The sacred art of brewing is one of the most ancient and revered trades of all. Just today I have been reminded of what an important part this played in all our cultures, regardless of what pompous academics might say. Especially as they tend to have very limited abilities to organise a micturition event in an alcoholic beverage production facility.
What jogged my memory? It was some thirsty walkers on the Ridgeway Trail commenting on the purity of the stream water. I was minded to recycle some thoughts on the matter.
The Ridgeway Trail crosses the Og Valley to connect the megalithic sites at Silbury and Avebury to those at Wayland's Smithy, Uffington and Dragon Hill.
As an aside, the head of the Og valley is flanked on both sides by two hill tops. Just to confuse visitors, they are both called Castles (Barbury and Liddington). Where they really castles? Ah well, no. But if they weren't castles, what were they? The usual reflex answer from orthodox historians or archaeologists is that they were hill-forts. Castles, forts, wars and death sounds a lot more exciting. Which is great for academic careers, books and TV series. But how much evidence have we that they were military forts or places for battles? Outside of a few known battles between native Britons and mercenary Saxons, there is surprisingly little evidence. Instead the bulk of evidence suggests something much more mundane and peaceful. That is, the Ridgeway Trail is an ancient trade route, used for thousands of years, connecting a string of enclosures that were only rarely used for military purposes as well.
Back on track: Locally, what we know now as Gypsy Lane was one of the most direct routes between Barbury and Liddington. It passes close by the head of the Og river, near a location known to have been a pre-Roman building. The ortho-archaeos at first thought it was a temple (ritual stuff), until the more insightful realised the largest room in the building was a large malting oven for roasting barley. Which is, of course, a crucial ingredient in brewing beer. The other crucial ingredient is water, which suggests a plentiful supply of fresh clean water from a spring or well. Roasted barley has an acidifying effect on the beer mash. Because of this, modern-day brewers tend to treat the mash with calcium carbonate to keep the pH in the proper range. The chalky Og water would be slightly alkaline, and perfect for a naturally balanced brew.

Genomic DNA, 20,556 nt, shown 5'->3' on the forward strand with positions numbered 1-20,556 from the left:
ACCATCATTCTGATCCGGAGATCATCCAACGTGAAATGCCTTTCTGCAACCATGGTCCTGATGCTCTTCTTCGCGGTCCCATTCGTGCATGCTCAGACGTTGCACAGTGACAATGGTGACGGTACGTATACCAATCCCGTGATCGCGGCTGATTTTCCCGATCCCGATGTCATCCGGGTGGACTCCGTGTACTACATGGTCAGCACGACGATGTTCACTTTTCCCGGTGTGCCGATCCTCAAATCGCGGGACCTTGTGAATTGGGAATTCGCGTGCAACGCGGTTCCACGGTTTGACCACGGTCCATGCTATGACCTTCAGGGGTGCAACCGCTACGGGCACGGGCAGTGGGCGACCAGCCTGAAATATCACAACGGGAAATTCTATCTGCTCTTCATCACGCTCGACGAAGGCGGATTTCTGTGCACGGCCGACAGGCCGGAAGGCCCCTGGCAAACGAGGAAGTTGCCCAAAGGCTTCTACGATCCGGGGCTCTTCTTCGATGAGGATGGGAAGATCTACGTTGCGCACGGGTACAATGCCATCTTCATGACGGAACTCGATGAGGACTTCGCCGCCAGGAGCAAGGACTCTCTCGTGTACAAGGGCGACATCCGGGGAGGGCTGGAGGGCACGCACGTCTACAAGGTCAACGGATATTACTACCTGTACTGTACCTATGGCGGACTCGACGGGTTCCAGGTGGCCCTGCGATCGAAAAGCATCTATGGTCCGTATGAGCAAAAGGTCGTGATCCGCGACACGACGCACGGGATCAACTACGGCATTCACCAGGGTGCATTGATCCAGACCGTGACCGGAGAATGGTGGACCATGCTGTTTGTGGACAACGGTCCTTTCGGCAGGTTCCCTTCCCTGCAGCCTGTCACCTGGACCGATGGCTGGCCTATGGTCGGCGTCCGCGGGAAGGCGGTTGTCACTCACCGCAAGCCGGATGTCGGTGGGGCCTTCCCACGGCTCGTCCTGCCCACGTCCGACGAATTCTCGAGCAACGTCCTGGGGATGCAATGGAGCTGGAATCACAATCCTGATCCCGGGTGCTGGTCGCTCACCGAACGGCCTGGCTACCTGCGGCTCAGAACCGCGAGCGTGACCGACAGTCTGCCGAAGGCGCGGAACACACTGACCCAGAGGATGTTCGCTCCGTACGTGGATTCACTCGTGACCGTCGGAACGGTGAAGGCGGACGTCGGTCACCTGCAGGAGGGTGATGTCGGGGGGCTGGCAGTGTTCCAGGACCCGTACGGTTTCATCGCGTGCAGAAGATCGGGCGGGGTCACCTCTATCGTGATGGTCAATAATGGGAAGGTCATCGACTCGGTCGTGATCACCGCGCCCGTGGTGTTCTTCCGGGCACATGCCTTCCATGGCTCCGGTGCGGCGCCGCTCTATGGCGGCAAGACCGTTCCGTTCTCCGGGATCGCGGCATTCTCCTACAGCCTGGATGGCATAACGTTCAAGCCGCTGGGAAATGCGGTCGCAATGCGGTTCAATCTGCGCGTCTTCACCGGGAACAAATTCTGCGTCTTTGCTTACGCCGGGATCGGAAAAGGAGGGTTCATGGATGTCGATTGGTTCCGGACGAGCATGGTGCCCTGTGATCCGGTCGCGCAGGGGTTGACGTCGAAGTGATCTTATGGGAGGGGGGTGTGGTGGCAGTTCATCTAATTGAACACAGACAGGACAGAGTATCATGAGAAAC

The Ridgeway Trail is mostly on chalk uplands, with few rivers, and these are mostly winter bournes, which means rivers that usually only flow in winter time. Victorian era maps of Ogbourne St.George show many wells in the area, so that villagers had a dependable water supply all year round. So for most of the year, every year, the Og valley would have been a special place on the Ridgeway, as one of the few parts where travellers could depend on finding water for themselves and their animals. The most famous example now is The Inn With The Well, which is still refreshing weary walkers to this day, and may be carrying on a local tradition which has lasted for five thousand years. Cheers!
Ogbourne St.George features as the first walk on The Megalthic Empire's walks.